By: Robin Lamb
Alarming new information from the International Centre for Integrated Mountain Development (ICIMOD) suggests that a major disaster in the Himalayas is waiting to happen. According to data compiled by the Kathmandu-based organization, a number of glacial lakes in the region are at risk of bursting...
The importance of sand as a resource
By: Allan Taylor
What is sand? A generally excepted definition is that sand is composed of rock and mineral particles in the size range 0.6 to 2 mm. Below 0.6 mm size the material is called silt and above 2 mm size it is gravel...
By: Jose Juan Gutierrez
Limestone is a sedimentary rock composed of calcium carbonate (CaCO3). Calcite and aragonite are crystal forms of CaCO3. Limestone makes up approximately 10 percent of all the sedimentary rocks in the world. Limestone may form many erosional land formations when in contact with acid. Limestone...
What is the ring of fire?
By: Jose Juan Gutierrez
The ring of fire is a region in the Pacific Ocean of major volcanic and seismic activity. Approximately 90 percent of all the earthquakes occurring in the world have their origin in the Pacific ring of fire. The ring of fire lies in an area...
What is the ring of fire?
By: Christyl Rivers
The ring of fire is basically the geologically active circle around the great Pacific Ocean. Every land mass on the outside of that circle, North and South America, Asia, Russia and Australia encircle, or are located within, an extremely active portion of the globe. Fault...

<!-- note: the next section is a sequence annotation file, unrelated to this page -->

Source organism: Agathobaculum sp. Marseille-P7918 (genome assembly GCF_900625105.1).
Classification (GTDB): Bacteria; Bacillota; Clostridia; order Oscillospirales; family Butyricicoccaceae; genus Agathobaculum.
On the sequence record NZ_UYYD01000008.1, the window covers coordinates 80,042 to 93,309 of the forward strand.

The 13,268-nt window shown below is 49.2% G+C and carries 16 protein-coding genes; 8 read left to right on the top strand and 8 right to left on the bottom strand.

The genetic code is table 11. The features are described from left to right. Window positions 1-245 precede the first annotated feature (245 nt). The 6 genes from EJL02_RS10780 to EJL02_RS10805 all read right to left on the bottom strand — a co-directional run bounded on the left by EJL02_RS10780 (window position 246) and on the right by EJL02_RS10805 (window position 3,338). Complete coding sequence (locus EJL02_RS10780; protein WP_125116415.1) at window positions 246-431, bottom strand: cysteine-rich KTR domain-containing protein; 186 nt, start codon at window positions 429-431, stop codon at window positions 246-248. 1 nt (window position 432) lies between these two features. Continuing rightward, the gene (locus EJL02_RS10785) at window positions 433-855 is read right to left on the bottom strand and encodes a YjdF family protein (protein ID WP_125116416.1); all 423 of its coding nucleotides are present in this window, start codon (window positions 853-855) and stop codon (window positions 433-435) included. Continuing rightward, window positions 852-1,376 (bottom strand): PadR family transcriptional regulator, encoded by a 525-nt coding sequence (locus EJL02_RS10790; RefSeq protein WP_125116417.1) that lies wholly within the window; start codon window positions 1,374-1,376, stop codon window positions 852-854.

Study: Iron found in ancient Egyptian artifacts came from meteorites
By: Leigh Goessl
Researchers from The Open University (OU) and The University of Manchester have ascertained that ancient Egyptian communities used meteorites in their metal jewelry. The bead which was analyzed was found in 1911 in a burial site at Gerzeh, located outside of Cairo. Eight other similar...
By: Brenda Speegle
Lurking under the Pacific Ocean are giant pieces of Earth's crust moving in directions that are the opposite of each other. These enormous, continent-carrying plates of earth meet in two ways: They squeeze by each other side to side, or one can push under the...
A brief guide to continental drift
By: D. Vogt
Continental drift refers to the gradual movement of continents across the surface of the Earth. Although the ocean floor is also in a state of gradual but continuous change, the term "continental drift" is used because the continents appear to move, or drift, across the...
By: Gabriele Porrometo
The Atacama Desert is one of the driest places in the world, second only to The Dry Valleys of Antarctica. It is located in the northern part of Chile and occupies small territories in Argentina, Peru and Bolivia. It is around 621 miles in length...
An overview on hydraulic fracturing
By: Joseph Tamone
Hydraulic fracturing is the process of creating, and then reproducing a series of fractures within a well. Millions of gallons of fracturing fluids are then mixed with a proppant material, and pumped into the well. Hydraulic fracturing produces a highly permeable drain that can increase...

 

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